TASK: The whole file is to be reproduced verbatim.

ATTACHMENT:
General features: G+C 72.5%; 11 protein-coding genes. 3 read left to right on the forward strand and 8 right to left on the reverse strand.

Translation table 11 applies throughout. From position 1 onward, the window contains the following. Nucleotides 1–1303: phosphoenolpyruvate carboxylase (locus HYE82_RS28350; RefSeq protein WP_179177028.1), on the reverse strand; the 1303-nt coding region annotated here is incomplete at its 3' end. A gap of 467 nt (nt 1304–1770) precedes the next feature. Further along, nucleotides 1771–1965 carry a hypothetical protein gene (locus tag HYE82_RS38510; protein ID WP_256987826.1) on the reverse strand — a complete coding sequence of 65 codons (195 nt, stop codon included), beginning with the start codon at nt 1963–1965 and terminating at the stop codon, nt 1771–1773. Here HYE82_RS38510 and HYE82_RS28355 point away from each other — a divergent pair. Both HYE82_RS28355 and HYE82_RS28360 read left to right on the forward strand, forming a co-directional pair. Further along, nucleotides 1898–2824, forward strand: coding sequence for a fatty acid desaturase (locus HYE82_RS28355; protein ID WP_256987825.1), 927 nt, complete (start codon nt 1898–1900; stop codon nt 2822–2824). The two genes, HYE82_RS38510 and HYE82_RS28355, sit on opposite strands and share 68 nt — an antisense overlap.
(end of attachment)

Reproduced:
General features: G+C 72.5%; 11 protein-coding genes. 3 read left to right on the forward strand and 8 right to left on the reverse strand.

Translation table 11 applies throughout. From position 1 onward, the window contains the following. Nucleotides 1–1303: phosphoenolpyruvate carboxylase (locus HYE82_RS28350; RefSeq protein WP_179177028.1), on the reverse strand; the 1303-nt coding region annotated here is incomplete at its 3' end. A gap of 467 nt (nt 1304–1770) precedes the next feature. Further along, nucleotides 1771–1965 carry a hypothetical protein gene (locus tag HYE82_RS38510; protein ID WP_256987826.1) on the reverse strand — a complete coding sequence of 65 codons (195 nt, stop codon included), beginning with the start codon at nt 1963–1965 and terminating at the stop codon, nt 1771–1773. Here HYE82_RS38510 and HYE82_RS28355 point away from each other — a divergent pair. Both HYE82_RS28355 and HYE82_RS28360 read left to right on the forward strand, forming a co-directional pair. Further along, nucleotides 1898–2824, forward strand: coding sequence for a fatty acid desaturase (locus HYE82_RS28355; protein ID WP_256987825.1), 927 nt, complete (start codon nt 1898–1900; stop codon nt 2822–2824). The two genes, HYE82_RS38510 and HYE82_RS28355, sit on opposite strands and share 68 nt — an antisense overlap.